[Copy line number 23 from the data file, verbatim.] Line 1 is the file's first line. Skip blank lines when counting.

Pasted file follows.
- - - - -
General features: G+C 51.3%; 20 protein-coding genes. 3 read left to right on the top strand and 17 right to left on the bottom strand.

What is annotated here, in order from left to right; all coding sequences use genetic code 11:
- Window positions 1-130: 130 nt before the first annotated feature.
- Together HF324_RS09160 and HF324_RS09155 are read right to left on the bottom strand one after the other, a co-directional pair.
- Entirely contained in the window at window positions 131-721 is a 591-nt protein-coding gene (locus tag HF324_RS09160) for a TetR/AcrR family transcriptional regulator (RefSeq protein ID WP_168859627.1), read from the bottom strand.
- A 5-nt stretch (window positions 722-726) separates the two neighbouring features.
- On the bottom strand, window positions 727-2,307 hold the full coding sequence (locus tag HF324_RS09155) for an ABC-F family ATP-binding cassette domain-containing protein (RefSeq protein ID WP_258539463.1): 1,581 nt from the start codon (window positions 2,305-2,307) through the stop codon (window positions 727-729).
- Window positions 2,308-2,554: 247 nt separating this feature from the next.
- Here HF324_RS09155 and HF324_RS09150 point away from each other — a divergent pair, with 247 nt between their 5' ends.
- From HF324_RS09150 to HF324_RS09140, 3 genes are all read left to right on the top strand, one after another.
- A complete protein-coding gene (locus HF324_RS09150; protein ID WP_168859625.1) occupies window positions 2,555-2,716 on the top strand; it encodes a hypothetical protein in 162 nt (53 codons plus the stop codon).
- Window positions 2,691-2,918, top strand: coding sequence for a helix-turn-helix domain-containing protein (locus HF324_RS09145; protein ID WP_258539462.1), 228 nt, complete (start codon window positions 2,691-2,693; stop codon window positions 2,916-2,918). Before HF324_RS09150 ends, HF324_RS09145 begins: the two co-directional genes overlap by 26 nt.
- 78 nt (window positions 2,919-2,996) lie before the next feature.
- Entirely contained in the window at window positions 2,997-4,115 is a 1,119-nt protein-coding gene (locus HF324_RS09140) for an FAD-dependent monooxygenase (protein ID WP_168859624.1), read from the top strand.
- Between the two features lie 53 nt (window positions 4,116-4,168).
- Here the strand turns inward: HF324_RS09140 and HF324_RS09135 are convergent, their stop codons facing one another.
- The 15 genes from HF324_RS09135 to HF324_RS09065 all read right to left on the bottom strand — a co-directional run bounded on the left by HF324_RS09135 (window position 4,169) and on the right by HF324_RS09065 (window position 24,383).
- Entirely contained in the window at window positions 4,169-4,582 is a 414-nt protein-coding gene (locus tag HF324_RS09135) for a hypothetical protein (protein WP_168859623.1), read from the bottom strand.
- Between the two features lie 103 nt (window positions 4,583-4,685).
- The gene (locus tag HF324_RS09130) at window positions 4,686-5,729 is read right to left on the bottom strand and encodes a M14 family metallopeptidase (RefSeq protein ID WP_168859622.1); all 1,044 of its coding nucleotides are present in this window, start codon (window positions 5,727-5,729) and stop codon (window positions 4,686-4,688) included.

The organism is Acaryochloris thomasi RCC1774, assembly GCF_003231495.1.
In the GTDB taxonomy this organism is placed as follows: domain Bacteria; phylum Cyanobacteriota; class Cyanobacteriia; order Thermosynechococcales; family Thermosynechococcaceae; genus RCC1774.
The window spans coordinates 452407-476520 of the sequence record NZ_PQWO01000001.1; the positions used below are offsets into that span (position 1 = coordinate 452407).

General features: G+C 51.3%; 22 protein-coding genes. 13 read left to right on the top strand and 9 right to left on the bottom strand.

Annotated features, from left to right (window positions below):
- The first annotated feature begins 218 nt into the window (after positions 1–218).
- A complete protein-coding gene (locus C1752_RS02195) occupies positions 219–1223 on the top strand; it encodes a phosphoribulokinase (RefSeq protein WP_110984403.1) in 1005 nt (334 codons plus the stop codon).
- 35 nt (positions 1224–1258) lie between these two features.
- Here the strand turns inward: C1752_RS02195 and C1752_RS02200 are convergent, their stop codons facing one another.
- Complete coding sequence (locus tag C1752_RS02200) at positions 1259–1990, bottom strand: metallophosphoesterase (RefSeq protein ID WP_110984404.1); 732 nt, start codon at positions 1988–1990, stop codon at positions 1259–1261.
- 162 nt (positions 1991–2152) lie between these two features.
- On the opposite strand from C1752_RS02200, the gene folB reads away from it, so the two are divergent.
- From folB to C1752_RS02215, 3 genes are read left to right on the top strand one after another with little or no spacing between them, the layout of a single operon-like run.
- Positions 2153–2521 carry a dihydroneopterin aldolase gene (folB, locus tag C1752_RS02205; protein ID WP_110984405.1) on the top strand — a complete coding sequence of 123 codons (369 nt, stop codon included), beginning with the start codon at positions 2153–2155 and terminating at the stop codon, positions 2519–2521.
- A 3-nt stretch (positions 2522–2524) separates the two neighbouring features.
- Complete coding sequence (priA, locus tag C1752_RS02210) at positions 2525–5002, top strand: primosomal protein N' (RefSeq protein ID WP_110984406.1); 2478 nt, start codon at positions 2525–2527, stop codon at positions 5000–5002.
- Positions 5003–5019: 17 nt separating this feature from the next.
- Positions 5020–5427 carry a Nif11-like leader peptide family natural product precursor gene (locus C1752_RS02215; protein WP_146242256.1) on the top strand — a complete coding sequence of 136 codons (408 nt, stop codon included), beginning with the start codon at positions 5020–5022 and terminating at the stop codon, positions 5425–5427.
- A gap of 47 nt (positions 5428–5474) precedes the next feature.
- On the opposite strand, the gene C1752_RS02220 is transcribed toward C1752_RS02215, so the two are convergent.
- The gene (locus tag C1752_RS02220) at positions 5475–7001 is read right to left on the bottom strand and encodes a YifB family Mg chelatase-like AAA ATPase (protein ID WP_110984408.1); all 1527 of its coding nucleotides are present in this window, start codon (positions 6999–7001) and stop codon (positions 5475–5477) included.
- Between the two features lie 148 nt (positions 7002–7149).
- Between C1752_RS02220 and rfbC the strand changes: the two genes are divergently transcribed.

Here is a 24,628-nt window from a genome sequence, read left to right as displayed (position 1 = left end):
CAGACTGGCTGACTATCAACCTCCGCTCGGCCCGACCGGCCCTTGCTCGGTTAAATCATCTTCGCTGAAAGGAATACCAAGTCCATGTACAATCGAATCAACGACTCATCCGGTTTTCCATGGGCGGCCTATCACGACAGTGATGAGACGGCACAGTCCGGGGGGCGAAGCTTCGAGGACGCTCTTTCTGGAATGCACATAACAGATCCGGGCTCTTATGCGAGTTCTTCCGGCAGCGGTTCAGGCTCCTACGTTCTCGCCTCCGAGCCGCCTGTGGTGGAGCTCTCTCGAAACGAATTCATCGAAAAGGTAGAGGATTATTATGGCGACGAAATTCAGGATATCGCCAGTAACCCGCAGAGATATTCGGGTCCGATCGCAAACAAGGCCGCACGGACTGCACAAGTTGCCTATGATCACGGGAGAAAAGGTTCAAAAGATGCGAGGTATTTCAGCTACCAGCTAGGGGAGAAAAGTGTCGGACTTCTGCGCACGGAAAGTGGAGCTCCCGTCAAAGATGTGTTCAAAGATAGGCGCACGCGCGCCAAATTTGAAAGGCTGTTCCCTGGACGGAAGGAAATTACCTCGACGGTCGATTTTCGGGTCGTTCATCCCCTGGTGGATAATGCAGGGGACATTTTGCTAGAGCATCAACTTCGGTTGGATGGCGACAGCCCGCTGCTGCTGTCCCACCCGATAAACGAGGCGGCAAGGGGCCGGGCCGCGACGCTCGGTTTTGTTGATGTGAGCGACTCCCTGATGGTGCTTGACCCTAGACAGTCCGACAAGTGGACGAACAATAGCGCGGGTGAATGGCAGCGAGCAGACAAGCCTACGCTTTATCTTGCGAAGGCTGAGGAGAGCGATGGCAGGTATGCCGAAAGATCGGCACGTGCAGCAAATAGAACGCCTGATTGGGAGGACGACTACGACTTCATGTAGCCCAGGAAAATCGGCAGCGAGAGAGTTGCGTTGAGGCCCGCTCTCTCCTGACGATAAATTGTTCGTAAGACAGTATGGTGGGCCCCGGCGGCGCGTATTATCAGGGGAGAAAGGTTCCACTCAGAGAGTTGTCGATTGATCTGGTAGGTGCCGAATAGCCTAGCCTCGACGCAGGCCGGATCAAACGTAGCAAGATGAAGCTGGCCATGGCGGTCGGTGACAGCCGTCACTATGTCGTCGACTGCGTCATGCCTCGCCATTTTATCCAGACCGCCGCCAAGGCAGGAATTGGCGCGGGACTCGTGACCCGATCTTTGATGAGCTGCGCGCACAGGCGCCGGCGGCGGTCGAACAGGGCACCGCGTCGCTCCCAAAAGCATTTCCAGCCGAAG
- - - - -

The window spans coordinates 452407-476520 of the sequence record NZ_PQWO01000001.1; the positions used below are offsets into that span (position 1 = coordinate 452407).